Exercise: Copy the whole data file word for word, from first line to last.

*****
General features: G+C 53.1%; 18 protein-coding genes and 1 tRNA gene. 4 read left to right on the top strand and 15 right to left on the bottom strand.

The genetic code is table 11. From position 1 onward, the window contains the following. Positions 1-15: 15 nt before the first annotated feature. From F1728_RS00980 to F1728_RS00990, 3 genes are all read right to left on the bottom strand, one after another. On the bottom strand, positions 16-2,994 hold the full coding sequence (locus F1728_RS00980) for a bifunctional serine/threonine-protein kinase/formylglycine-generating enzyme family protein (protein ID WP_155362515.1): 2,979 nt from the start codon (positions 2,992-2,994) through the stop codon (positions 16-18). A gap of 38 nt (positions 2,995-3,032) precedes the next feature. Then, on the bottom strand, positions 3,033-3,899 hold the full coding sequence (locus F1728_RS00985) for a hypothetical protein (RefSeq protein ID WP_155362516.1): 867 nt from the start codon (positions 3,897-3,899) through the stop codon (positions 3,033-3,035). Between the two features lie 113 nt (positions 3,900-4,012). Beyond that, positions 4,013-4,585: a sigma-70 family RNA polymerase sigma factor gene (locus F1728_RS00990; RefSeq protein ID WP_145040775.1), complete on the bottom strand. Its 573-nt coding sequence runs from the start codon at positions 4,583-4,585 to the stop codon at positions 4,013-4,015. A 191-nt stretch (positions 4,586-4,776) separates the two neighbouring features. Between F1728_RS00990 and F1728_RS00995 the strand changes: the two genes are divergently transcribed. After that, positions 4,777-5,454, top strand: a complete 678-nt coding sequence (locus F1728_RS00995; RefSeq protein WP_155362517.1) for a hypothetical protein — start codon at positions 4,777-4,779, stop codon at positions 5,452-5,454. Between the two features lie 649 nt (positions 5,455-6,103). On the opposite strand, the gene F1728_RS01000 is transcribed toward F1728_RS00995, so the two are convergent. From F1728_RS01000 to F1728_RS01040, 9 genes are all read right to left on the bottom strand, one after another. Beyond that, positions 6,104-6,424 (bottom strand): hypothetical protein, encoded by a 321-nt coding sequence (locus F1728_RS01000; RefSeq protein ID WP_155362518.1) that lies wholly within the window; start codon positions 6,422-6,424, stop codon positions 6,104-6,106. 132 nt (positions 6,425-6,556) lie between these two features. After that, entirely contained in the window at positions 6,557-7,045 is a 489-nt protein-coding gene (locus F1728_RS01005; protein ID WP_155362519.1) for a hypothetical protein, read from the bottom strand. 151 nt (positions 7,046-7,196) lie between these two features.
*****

General features: G+C 53.1%; 18 protein-coding genes and 1 tRNA gene. 4 read left to right on the top strand and 15 right to left on the bottom strand.

The genetic code is table 11. From position 1 onward, the window contains the following. Positions 1-15: 15 nt before the first annotated feature. From F1728_RS00980 to F1728_RS00990, 3 genes are all read right to left on the bottom strand, one after another. On the bottom strand, positions 16-2,994 hold the full coding sequence (locus F1728_RS00980) for a bifunctional serine/threonine-protein kinase/formylglycine-generating enzyme family protein (protein ID WP_155362515.1): 2,979 nt from the start codon (positions 2,992-2,994) through the stop codon (positions 16-18). A gap of 38 nt (positions 2,995-3,032) precedes the next feature. Then, on the bottom strand, positions 3,033-3,899 hold the full coding sequence (locus F1728_RS00985) for a hypothetical protein (RefSeq protein ID WP_155362516.1): 867 nt from the start codon (positions 3,897-3,899) through the stop codon (positions 3,033-3,035). Between the two features lie 113 nt (positions 3,900-4,012). Beyond that, positions 4,013-4,585: a sigma-70 family RNA polymerase sigma factor gene (locus F1728_RS00990; RefSeq protein ID WP_145040775.1), complete on the bottom strand. Its 573-nt coding sequence runs from the start codon at positions 4,583-4,585 to the stop codon at positions 4,013-4,015. A 191-nt stretch (positions 4,586-4,776) separates the two neighbouring features. Between F1728_RS00990 and F1728_RS00995 the strand changes: the two genes are divergently transcribed. After that, positions 4,777-5,454, top strand: a complete 678-nt coding sequence (locus F1728_RS00995; RefSeq protein WP_155362517.1) for a hypothetical protein — start codon at positions 4,777-4,779, stop codon at positions 5,452-5,454. Between the two features lie 649 nt (positions 5,455-6,103). On the opposite strand, the gene F1728_RS01000 is transcribed toward F1728_RS00995, so the two are convergent. From F1728_RS01000 to F1728_RS01040, 9 genes are all read right to left on the bottom strand, one after another. Beyond that, positions 6,104-6,424 (bottom strand): hypothetical protein, encoded by a 321-nt coding sequence (locus F1728_RS01000; RefSeq protein ID WP_155362518.1) that lies wholly within the window; start codon positions 6,422-6,424, stop codon positions 6,104-6,106. 132 nt (positions 6,425-6,556) lie between these two features. After that, entirely contained in the window at positions 6,557-7,045 is a 489-nt protein-coding gene (locus F1728_RS01005; protein ID WP_155362519.1) for a hypothetical protein, read from the bottom strand. 151 nt (positions 7,046-7,196) lie between these two features.